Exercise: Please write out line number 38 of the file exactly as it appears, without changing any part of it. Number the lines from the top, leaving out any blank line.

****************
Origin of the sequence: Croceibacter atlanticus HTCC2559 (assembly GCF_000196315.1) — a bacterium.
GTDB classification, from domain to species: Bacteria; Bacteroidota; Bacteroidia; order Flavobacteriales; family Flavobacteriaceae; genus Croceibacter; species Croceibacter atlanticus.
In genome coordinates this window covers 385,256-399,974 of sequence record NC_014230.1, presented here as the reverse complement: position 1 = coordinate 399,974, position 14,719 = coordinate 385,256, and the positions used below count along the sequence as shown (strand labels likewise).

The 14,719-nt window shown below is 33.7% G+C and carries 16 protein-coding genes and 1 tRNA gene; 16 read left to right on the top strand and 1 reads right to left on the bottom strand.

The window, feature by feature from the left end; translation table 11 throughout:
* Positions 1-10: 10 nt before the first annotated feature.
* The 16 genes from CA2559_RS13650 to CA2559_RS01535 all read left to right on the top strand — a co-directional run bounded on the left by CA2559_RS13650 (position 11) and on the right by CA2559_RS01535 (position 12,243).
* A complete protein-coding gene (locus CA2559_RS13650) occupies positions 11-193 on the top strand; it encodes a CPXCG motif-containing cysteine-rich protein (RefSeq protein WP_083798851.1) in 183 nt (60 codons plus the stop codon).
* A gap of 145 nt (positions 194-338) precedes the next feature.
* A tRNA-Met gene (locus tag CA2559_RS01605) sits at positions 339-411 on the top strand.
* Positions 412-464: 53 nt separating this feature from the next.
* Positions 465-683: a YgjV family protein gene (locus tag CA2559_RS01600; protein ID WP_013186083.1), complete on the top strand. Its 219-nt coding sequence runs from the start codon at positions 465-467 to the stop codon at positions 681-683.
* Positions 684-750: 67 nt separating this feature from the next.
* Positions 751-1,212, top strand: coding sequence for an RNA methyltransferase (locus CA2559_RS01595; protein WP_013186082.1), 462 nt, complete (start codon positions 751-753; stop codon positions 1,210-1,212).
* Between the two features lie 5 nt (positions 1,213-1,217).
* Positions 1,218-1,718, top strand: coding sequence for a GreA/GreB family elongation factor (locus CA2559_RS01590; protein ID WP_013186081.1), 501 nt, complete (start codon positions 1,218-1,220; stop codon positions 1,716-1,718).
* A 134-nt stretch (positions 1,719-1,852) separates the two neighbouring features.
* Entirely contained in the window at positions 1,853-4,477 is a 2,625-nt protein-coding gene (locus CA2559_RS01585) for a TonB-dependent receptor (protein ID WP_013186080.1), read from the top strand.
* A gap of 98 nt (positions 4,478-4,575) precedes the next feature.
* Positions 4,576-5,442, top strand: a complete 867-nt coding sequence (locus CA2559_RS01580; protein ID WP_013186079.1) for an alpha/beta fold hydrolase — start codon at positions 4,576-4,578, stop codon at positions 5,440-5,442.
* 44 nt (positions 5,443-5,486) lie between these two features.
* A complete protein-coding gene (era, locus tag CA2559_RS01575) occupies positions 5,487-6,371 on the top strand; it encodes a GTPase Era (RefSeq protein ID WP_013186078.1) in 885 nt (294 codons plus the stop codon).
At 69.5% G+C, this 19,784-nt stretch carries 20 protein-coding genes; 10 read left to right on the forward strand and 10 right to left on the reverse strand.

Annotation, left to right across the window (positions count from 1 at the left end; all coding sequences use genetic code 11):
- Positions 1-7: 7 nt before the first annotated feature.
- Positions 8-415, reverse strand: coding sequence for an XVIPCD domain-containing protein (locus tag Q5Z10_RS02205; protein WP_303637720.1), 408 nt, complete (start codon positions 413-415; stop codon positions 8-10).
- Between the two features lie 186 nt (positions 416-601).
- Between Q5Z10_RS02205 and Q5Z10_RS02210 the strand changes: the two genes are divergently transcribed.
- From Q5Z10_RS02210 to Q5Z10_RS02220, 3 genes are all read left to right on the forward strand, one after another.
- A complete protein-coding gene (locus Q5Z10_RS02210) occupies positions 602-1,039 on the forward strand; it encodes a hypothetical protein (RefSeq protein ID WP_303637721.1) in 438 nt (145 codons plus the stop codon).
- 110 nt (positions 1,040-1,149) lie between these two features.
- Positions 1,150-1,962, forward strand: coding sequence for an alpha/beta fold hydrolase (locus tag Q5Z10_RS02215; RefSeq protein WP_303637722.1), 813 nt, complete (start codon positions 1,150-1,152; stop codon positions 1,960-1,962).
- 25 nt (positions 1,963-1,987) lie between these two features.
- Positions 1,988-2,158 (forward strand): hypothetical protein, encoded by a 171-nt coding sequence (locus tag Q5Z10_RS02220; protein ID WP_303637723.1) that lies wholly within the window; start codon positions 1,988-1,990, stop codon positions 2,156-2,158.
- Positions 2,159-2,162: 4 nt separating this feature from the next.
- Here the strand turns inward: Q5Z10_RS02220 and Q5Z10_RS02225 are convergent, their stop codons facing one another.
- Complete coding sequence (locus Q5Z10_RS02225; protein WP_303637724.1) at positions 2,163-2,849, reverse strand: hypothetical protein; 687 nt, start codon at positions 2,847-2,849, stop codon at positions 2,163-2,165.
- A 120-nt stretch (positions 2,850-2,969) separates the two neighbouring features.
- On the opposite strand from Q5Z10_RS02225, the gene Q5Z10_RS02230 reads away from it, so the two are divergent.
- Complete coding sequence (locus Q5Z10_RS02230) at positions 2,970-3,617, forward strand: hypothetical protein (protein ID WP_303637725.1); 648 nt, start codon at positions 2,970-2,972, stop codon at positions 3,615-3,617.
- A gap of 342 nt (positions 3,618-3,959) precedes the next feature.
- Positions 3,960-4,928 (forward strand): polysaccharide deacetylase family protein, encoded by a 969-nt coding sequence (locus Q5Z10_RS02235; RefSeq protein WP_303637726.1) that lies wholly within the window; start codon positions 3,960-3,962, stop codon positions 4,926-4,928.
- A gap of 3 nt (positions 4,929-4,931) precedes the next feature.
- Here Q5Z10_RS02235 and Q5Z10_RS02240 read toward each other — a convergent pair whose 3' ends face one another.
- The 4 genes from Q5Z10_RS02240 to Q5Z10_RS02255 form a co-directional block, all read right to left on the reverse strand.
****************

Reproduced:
- A 120-nt stretch (positions 2,850-2,969) separates the two neighbouring features.